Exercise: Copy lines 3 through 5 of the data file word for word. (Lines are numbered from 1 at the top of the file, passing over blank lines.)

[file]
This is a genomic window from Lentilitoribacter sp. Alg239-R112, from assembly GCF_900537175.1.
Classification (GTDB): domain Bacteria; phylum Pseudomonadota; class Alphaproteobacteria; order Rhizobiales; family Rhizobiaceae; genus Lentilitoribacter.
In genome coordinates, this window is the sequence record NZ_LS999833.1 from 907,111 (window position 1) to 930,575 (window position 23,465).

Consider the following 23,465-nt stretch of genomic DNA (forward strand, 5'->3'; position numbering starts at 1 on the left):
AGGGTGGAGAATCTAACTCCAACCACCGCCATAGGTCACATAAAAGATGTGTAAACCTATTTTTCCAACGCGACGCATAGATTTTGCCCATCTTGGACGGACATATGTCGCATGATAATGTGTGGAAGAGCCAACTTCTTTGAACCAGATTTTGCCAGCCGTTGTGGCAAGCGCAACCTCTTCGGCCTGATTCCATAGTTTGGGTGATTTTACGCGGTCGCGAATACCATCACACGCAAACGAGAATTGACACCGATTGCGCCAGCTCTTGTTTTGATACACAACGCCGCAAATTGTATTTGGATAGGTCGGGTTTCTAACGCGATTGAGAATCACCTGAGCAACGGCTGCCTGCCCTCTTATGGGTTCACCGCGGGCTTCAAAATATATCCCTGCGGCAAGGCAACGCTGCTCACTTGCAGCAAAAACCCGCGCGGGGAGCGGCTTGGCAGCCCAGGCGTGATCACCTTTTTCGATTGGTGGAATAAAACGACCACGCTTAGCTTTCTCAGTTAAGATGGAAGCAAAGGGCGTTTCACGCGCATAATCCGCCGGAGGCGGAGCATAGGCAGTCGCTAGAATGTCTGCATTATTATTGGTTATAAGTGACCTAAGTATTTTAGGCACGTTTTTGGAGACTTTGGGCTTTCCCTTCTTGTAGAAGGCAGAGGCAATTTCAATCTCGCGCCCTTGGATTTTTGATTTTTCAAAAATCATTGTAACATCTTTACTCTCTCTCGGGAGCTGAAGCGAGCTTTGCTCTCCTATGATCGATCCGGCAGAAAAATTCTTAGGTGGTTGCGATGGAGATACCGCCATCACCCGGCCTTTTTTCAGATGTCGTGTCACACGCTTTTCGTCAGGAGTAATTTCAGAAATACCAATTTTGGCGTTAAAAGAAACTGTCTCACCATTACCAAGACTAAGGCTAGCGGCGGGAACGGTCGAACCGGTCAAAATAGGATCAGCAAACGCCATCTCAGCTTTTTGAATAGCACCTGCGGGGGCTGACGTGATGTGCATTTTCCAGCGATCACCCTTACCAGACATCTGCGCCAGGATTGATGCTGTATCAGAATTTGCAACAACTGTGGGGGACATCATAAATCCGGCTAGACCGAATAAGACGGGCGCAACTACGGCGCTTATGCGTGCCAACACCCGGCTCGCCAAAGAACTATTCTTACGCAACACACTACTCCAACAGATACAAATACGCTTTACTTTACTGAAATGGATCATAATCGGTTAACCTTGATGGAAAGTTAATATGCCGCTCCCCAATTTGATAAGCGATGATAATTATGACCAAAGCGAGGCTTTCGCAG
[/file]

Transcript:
In genome coordinates, this window is the sequence record NZ_LS999833.1 from 907,111 (window position 1) to 930,575 (window position 23,465).

Consider the following 23,465-nt stretch of genomic DNA (forward strand, 5'->3'; position numbering starts at 1 on the left):
AGGGTGGAGAATCTAACTCCAACCACCGCCATAGGTCACATAAAAGATGTGTAAACCTATTTTTCCAACGCGACGCATAGATTTTGCCCATCTTGGACGGACATATGTCGCATGATAATGTGTGGAAGAGCCAACTTCTTTGAACCAGATTTTGCCAGCCGTTGTGGCAAGCGCAACCTCTTCGGCCTGATTCCATAGTTTGGGTGATTTTACGCGGTCGCGAATACCATCACACGCAAACGAGAATTGACACCGATTGCGCCAGCTCTTGTTTTGATACACAACGCCGCAAATTGTATTTGGATAGGTCGGGTTTCTAACGCGATTGAGAATCACCTGAGCAACGGCTGCCTGCCCTCTTATGGGTTCACCGCGGGCTTCAAAATATATCCCTGCGGCAAGGCAACGCTGCTCACTTGCAGCAAAAACCCGCGCGGGGAGCGGCTTGGCAGCCCAGGCGTGATCACCTTTTTCGATTGGTGGAATAAAACGACCACGCTTAGCTTTCTCAGTTAAGATGGAAGCAAAGGGCGTTTCACGCGCATAATCCGCCGGAGGCGGAGCATAGGCAGTCGCTAGAATGTCTGCATTATTATTGGTTATAAGTGACCTAAGTATTTTAGGCACGTTTTTGGAGACTTTGGGCTTTCCCTTCTTGTAGAAGGCAGAGGCAATTTCAATCTCGCGCCCTTGGATTTTTGATTTTTCAAAAATCATTGTAACATCTTTACTCTCTCTCGGGAGCTGAAGCGAGCTTTGCTCTCCTATGATCGATCCGGCAGAAAAATTCTTAGGTGGTTGCGATGGAGATACCGCCATCACCCGGCCTTTTTTCAGATGTCGTGTCACACGCTTTTCGTCAGGAGTAATTTCAGAAATACCAATTTTGGCGTTAAAAGAAACTGTCTCACCATTACCAAGACTAAGGCTAGCGGCGGGAACGGTCGAACCGGTCAAAATAGGATCAGCAAACGCCATCTCAGCTTTTTGAATAGCACCTGCGGGGGCTGACGTGATGTGCATTTTCCAGCGATCACCCTTACCAGACATCTGCGCCAGGATTGATGCTGTATCAGAATTTGCAACAACTGTGGGGGACATCATAAATCCGGCTAGACCGAATAAGACGGGCGCAACTACGGCGCTTATGCGTGCCAACACCCGGCTCGCCAAAGAACTATTCTTACGCAACACACTACTCCAACAGATACAAATACGCTTTACTTTACTGAAATGGATCATAATCGGTTAACCTTGATGGAAAGTTAATATGCCGCTCCCCAATTTGATAAGCGATGATAATTATGACCAAAGCGAGGCTTTCGCAG